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Consumer information

Radon Gas information

Radon is an odorless, tasteless and invisible gas produced by the decay of naturally occurring uranium in soil and water. Radon is a form of ionizing radiation and a proven carcinogen. Lung cancer is the only known effect on human health from exposure to radon in air. Thus far, there is no evidence that children are at greater risk of lung cancer than are adults.
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Lead Paint information

Old lead-based paint is the most significant source of lead exposure in the U.S. today. Most homes built before 1960 contain heavily leaded paint. Some homes built as recently as 1978 may also contain lead paint. Lead is a highly toxic metal that may cause a range of health problems, especially in young children. When lead is absorbed into the body, it can cause damage to the brain and other vital organs, like the kidneys, nerves and blood.

Lead may also cause behavioral problems, learning disabilities, seizures and in extreme cases, death. Some symptoms of lead poisoning may include headaches, stomachaches, nausea, tiredness and irritability. Children who are lead poisoned may show no symptoms.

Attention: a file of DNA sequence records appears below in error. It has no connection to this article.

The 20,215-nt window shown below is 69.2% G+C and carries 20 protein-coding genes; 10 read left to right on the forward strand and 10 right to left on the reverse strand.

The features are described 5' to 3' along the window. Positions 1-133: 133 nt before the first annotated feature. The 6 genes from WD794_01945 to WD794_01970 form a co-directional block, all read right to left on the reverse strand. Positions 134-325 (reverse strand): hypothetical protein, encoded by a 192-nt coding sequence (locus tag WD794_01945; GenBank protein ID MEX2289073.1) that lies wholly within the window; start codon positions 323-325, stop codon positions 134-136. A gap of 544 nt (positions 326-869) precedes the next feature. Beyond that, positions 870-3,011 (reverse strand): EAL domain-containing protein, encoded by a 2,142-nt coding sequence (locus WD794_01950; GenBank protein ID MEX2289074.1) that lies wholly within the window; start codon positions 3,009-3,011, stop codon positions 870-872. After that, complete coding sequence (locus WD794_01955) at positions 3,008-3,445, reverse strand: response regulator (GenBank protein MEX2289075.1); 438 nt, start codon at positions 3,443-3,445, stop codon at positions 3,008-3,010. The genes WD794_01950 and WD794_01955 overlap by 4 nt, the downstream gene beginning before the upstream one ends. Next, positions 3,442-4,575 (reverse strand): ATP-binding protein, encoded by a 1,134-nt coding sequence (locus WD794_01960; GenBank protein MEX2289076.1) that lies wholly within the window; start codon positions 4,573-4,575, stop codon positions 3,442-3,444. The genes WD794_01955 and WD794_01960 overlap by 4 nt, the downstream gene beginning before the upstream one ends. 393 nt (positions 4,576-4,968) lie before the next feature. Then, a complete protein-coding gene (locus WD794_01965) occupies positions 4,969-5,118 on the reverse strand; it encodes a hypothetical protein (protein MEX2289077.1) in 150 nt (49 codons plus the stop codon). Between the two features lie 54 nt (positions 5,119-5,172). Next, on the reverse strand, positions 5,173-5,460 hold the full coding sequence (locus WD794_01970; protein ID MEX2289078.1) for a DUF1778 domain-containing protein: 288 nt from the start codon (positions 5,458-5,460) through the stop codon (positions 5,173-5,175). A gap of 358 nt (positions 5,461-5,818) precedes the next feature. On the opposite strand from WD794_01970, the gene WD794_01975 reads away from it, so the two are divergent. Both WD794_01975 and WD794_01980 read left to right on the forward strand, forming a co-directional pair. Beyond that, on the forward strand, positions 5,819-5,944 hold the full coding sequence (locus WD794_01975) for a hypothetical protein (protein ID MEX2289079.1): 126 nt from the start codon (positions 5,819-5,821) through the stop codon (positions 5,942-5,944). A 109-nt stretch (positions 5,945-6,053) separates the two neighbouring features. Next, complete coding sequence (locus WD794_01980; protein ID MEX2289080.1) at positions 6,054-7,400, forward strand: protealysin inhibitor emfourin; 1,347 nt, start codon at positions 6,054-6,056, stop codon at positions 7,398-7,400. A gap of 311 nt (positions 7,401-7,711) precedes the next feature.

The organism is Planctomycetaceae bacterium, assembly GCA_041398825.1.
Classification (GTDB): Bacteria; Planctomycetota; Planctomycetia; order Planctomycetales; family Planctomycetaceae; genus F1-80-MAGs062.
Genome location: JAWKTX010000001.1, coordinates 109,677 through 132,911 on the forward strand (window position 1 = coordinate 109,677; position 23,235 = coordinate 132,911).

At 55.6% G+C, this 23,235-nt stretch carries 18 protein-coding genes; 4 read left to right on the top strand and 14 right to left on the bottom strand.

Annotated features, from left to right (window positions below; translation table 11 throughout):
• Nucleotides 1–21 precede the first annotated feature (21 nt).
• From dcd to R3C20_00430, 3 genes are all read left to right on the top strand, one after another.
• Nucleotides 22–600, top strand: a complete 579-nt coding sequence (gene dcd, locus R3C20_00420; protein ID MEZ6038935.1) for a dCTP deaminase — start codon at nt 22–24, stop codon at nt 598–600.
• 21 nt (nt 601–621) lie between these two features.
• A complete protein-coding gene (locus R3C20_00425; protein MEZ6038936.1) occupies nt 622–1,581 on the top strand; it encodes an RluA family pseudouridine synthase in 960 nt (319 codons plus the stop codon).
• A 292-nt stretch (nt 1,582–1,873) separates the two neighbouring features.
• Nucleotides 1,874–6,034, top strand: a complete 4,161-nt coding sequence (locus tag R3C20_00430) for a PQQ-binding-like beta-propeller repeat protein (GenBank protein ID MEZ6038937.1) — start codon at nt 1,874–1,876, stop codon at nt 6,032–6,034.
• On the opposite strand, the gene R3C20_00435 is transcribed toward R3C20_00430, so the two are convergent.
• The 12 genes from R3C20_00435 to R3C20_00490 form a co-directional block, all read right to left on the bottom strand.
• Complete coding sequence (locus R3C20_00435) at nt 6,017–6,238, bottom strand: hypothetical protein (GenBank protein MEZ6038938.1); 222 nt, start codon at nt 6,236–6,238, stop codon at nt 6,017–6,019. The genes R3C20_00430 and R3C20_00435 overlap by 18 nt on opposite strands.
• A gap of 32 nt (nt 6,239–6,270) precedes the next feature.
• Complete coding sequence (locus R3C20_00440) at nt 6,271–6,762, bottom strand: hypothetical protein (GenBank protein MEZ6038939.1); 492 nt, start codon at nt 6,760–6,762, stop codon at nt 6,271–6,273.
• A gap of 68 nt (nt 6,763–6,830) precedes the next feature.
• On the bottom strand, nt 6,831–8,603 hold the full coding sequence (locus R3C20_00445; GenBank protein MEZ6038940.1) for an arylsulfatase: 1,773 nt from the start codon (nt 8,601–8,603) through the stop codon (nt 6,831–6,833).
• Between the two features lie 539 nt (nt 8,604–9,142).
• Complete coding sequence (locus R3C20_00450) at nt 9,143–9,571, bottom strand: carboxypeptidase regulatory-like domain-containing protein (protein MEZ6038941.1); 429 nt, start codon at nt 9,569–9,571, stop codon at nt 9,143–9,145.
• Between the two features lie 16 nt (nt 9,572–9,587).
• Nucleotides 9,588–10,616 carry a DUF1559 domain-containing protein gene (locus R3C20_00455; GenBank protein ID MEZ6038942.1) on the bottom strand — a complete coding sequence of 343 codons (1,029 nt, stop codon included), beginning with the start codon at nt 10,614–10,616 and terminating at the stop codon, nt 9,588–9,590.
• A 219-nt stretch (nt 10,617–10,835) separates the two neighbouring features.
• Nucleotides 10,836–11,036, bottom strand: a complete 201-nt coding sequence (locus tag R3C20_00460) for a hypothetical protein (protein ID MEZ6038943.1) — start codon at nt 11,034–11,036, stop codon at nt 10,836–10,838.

Both inside and outside the home, deteriorated lead-paint mixes with household dust and soil and becomes tracked in. Children may become lead poisoned by:

  • Putting their hands or other lead-contaminated objects into their mouths,
  • Eating paint chips found in homes with peeling or flaking lead-based paint, or
  • Playing in lead-contaminated soil

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Defective Drywall information

Some U.S. homes built between 2003 and 2008 contain imported drywall, known in the press as Chinese drywall. Some consumers who live in these homes have reported problems, including a strong sulfur smell, like rotten eggs; health issues, like irritated and itchy eyes and skin, difficulty breathing, a persistent cough and headaches; and premature corrosion or deterioration of certain metal components in their homes, like air conditioner coils and wiring behind electrical outlets and inside electrical panel boxes.

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ASHI code of ethics and Standards of Practice

American Society of Home Inspectors has published their Standards of practice and code of ethics. This includes all requirements of ASHI inspectors to perform during the inspections.

For a list of these standards, please visit ASHI's website at